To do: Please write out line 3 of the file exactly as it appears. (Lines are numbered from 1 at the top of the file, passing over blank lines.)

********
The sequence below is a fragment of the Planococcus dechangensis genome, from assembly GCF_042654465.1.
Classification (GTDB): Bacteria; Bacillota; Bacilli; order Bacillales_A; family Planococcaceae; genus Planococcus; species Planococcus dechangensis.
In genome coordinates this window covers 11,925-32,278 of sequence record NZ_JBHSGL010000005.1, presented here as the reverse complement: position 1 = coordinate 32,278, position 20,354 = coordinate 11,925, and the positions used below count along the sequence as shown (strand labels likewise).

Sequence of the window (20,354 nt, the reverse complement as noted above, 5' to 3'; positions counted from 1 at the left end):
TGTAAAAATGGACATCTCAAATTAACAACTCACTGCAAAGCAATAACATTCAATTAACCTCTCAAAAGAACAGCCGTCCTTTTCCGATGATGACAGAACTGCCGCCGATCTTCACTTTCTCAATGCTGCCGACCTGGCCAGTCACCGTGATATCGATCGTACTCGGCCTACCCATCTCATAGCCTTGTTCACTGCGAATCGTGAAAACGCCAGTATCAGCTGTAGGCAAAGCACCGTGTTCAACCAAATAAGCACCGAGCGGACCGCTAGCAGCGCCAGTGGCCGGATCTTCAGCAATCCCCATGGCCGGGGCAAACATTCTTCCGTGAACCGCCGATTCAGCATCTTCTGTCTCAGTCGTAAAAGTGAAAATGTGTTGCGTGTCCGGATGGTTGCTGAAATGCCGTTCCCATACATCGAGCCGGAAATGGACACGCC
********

In genome coordinates this window covers 11,925-32,278 of sequence record NZ_JBHSGL010000005.1, presented here as the reverse complement: position 1 = coordinate 32,278, position 20,354 = coordinate 11,925, and the positions used below count along the sequence as shown (strand labels likewise).